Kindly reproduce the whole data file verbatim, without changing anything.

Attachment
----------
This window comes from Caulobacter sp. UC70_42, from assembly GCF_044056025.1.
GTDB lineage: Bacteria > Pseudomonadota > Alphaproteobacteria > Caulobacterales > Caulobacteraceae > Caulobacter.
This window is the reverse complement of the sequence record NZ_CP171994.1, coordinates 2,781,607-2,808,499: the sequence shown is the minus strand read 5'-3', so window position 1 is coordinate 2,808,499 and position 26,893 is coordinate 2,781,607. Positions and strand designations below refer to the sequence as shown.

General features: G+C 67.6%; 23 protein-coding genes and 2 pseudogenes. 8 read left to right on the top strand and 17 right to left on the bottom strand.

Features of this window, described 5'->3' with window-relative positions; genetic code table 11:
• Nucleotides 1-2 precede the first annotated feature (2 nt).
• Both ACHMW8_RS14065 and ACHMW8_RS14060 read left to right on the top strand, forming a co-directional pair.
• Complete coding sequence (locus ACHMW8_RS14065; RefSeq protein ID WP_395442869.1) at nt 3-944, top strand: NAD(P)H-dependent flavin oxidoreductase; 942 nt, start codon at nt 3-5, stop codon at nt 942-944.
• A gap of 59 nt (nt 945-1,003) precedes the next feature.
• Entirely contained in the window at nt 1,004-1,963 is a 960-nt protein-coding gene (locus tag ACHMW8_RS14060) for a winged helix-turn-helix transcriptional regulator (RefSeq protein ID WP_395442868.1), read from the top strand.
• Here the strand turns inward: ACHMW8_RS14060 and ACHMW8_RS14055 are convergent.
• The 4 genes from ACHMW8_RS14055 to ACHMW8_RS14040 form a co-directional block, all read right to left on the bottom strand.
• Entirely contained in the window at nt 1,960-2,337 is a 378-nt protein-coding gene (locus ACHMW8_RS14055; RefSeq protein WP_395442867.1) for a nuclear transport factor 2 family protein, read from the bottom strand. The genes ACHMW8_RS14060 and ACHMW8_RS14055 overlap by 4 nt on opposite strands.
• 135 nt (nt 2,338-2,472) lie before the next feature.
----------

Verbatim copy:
This window comes from Caulobacter sp. UC70_42, from assembly GCF_044056025.1.
GTDB lineage: Bacteria > Pseudomonadota > Alphaproteobacteria > Caulobacterales > Caulobacteraceae > Caulobacter.
This window is the reverse complement of the sequence record NZ_CP171994.1, coordinates 2,781,607-2,808,499: the sequence shown is the minus strand read 5'-3', so window position 1 is coordinate 2,808,499 and position 26,893 is coordinate 2,781,607. Positions and strand designations below refer to the sequence as shown.

General features: G+C 67.6%; 23 protein-coding genes and 2 pseudogenes. 8 read left to right on the top strand and 17 right to left on the bottom strand.

Features of this window, described 5'->3' with window-relative positions; genetic code table 11:
• Nucleotides 1-2 precede the first annotated feature (2 nt).
• Both ACHMW8_RS14065 and ACHMW8_RS14060 read left to right on the top strand, forming a co-directional pair.
• Complete coding sequence (locus ACHMW8_RS14065; RefSeq protein ID WP_395442869.1) at nt 3-944, top strand: NAD(P)H-dependent flavin oxidoreductase; 942 nt, start codon at nt 3-5, stop codon at nt 942-944.
• A gap of 59 nt (nt 945-1,003) precedes the next feature.
• Entirely contained in the window at nt 1,004-1,963 is a 960-nt protein-coding gene (locus tag ACHMW8_RS14060) for a winged helix-turn-helix transcriptional regulator (RefSeq protein ID WP_395442868.1), read from the top strand.
• Here the strand turns inward: ACHMW8_RS14060 and ACHMW8_RS14055 are convergent.
• The 4 genes from ACHMW8_RS14055 to ACHMW8_RS14040 form a co-directional block, all read right to left on the bottom strand.
• Entirely contained in the window at nt 1,960-2,337 is a 378-nt protein-coding gene (locus ACHMW8_RS14055; RefSeq protein WP_395442867.1) for a nuclear transport factor 2 family protein, read from the bottom strand. The genes ACHMW8_RS14060 and ACHMW8_RS14055 overlap by 4 nt on opposite strands.
• 135 nt (nt 2,338-2,472) lie before the next feature.